A taste of economic democracy

I had my first taste of economic democracy in the late 1970s when I attended the annual general meeting of the New Zealand Insurance Company.

The company had investments in South Africa which were helping prop up the apartheid regime. Nelson Mandela was in jail, the ANC (African National Congress) and other black groups were banned and the black leadership asked the world for help through an international campaign to isolate the regime.

New Zealand’s anti-apartheid movement joined in and one tactic was to purchase small blocks of shares in companies which had investments in South Africa and attend the annual general meetings to ask questions about the support they gave to apartheid.

And so in the plushest of places we raised the issue and were booed and abused for having the temerity to question that anything other than the bottom line should be of the slightest concern to those whose income was earned from the efforts of others.

When it came to voting at these meetings, economic democracy was put to work. Instead of one person-one vote it was one dollar-one vote. We represented about 5 per cent of the people at the meeting but less than .001% of the votes.

We don’t have this money-based voting system for general elections but I don’t think we are as far from it as we’d like to think. Nominally each person has an equal vote but before we arrive at the ballot box the practical realities mean those with wealth have the opportunity for much greater influence than the nominal single vote they cast.

The Electoral Finance Bill being debated in Parliament seeks to redress some of the balance but it has been a shambles.

Labour deserves condemnation for the process it has followed and National deserves ridicule for striving to protect the interests of those with the money to buy elections.

Labour says it wants to stop the likes of the Exclusive Brethren who worked with National Party politicians and officials to spend up to $1 million in anonymous attacks on the Greens and the Labour Party during the 2005 election campaign. Fair enough. But so ham-fisted has been their process that it has been the very travesty of democracy they claim to uphold. Initially, they put the focus on clamping down only on third parties while exempting political parties and government agencies from the same scrutiny. Democracy it seems was too precious for people and must be rationed among political parties.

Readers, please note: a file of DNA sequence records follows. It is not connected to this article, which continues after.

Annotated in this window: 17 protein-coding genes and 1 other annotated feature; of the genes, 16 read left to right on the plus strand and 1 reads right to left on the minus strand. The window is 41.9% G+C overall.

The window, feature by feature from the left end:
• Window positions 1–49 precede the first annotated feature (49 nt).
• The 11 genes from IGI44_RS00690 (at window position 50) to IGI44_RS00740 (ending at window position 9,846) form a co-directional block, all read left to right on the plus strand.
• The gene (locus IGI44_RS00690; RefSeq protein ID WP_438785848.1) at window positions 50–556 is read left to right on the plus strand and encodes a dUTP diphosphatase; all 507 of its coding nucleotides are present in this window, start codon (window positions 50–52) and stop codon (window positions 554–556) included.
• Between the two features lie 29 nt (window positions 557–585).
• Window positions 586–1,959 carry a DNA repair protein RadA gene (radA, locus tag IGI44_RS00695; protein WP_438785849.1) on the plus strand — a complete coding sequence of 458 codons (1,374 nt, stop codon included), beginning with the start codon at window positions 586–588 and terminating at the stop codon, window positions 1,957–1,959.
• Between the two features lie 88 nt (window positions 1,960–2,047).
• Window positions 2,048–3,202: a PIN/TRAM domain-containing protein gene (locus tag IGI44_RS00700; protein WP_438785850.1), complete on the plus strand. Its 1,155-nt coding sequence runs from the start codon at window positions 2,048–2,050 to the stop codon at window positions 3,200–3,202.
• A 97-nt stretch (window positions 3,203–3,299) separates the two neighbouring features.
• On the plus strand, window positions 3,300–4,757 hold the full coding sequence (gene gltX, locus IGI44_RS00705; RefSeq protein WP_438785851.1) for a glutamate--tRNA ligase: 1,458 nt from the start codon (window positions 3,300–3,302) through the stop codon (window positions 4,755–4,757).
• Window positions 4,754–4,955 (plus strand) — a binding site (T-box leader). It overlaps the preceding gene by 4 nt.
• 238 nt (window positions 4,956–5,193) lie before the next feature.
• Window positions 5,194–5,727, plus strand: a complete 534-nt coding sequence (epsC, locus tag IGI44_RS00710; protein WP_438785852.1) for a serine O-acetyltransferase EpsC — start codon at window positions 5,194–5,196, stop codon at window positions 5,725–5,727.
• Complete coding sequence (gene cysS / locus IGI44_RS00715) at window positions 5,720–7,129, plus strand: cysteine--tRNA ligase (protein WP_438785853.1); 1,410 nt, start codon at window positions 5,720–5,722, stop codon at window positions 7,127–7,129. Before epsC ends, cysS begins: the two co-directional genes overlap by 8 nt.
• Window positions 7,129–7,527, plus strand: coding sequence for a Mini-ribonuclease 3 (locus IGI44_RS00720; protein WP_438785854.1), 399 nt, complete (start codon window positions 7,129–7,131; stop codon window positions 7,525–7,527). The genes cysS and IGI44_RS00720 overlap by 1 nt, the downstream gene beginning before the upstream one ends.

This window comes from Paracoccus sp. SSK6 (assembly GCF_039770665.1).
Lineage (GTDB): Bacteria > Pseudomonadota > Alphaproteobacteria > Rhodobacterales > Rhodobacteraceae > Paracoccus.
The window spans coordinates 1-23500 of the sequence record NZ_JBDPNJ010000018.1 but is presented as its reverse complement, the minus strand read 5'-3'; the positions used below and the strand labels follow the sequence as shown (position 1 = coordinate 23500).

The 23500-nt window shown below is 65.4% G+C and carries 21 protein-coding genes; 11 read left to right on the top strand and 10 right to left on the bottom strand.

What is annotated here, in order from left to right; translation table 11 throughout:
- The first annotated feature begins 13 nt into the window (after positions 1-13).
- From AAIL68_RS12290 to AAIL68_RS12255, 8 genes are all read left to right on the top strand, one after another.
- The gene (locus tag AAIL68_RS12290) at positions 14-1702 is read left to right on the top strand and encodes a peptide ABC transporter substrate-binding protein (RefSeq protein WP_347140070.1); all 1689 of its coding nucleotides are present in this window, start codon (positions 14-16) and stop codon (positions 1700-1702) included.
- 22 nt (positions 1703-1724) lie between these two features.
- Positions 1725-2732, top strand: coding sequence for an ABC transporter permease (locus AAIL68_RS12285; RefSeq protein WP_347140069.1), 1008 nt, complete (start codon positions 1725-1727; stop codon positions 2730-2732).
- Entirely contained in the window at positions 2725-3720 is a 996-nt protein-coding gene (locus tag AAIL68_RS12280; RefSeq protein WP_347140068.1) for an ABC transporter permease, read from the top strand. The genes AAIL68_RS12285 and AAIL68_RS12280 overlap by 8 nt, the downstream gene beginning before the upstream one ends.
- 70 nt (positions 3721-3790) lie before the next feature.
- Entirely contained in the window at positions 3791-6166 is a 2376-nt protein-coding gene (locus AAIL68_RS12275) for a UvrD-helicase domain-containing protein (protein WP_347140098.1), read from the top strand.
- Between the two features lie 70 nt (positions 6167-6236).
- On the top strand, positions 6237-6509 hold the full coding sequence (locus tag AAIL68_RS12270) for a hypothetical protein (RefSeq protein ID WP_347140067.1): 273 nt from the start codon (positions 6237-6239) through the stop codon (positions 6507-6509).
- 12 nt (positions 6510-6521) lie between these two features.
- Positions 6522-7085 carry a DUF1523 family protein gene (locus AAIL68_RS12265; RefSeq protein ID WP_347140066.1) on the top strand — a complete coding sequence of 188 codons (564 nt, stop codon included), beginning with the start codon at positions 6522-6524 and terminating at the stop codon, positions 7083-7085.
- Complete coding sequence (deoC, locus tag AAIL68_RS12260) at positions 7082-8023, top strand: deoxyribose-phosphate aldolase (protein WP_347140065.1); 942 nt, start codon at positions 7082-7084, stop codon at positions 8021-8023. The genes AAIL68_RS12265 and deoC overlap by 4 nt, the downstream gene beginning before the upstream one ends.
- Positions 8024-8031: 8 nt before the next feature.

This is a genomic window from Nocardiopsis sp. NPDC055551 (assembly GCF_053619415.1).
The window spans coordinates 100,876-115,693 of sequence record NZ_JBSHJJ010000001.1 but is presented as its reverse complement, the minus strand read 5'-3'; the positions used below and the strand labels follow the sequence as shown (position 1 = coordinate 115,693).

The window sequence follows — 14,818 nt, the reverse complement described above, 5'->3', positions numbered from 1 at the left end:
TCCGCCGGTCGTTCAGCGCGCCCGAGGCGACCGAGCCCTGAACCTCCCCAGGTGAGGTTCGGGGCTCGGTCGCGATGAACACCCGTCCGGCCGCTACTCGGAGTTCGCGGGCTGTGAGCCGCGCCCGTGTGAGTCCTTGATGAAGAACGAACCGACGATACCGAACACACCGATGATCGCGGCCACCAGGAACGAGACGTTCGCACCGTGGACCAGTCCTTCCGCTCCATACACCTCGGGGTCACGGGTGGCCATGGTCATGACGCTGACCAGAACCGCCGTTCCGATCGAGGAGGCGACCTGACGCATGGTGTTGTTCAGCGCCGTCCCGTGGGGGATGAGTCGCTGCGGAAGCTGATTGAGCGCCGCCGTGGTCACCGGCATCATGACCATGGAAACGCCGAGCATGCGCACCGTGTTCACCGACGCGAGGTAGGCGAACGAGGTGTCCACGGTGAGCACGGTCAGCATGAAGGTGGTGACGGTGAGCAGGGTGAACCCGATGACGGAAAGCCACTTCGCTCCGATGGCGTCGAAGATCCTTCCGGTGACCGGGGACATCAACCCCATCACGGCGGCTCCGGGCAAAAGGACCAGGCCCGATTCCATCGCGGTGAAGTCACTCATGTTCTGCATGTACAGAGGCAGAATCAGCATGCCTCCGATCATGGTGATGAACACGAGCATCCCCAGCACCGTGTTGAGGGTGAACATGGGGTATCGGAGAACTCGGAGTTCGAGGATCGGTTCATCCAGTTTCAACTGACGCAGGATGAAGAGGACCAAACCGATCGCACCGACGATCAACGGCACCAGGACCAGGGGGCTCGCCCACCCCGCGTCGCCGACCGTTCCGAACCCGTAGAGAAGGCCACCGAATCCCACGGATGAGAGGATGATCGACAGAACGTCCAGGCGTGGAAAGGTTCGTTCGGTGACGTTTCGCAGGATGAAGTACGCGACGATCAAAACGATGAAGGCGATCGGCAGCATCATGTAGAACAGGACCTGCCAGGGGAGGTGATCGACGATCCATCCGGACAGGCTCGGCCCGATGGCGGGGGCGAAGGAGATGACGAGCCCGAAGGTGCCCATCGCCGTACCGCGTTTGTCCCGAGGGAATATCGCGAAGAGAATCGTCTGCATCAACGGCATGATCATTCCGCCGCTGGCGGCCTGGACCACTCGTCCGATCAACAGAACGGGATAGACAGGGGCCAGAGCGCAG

Under pressure they have now extended their brief to limit the amounts which can be donated secretly to political parties. This will be a problem for Labour but a greater problem for National. Instead of laundering political donations through secret trusts, National will now be required to reveal them. This move is unlikely to succeed, however, because those keen to disguise their political preferences could simply arrange for family and friends to front with anonymous donations just under the limit and we are back to square one.

National’s role has been scurrilous. They have fought the bill tooth and nail in the name of defending democracy, human rights and freedom of speech. This is the same party which worked behind the scenes at the last election to encourage and co-ordinate various wealthy lobbies to boost National’s election chances.

Nicky Hager’s book The Hollow Men reveals the extent of the deception. Big business backers of National bankrolled a biography of National leader Don Brash. Racing industry heavyweights, the Maxim Institute, and a host of the usual suspects in the conservative business community were involved.

It’s worth remembering that democracy and freedom of speech to the extent we have them were never granted freely to anyone. People have only gained these civil rights after bitter, violent struggles within societies to wrest power from wealthy elites who believed they were born to rule.

Even now these same interests have undue influence on the political process. Turning cash into political power is the natural instinct of those who have run campaigns such as that mounted against the extension of democracy via MMP.

In the current debate the near hysterical reaction of some at the thought their wealth may not be able to buy unlimited election advertising is a reminder that democracy is more fragile than we think.

We should have had an independent commission developing these electoral law reform proposals, hearing public submissions and drafting legislation. Instead, the rules for running our elections are being made by the very people and parties who have vested interests in power rather than the health of our democracy. It’s our democracy – not the politicians’ democracy.

The debate on the Electoral Finance Bill should remind us that the bumper sticker “Don’t vote! Business always wins!” is more truth than cynicism.

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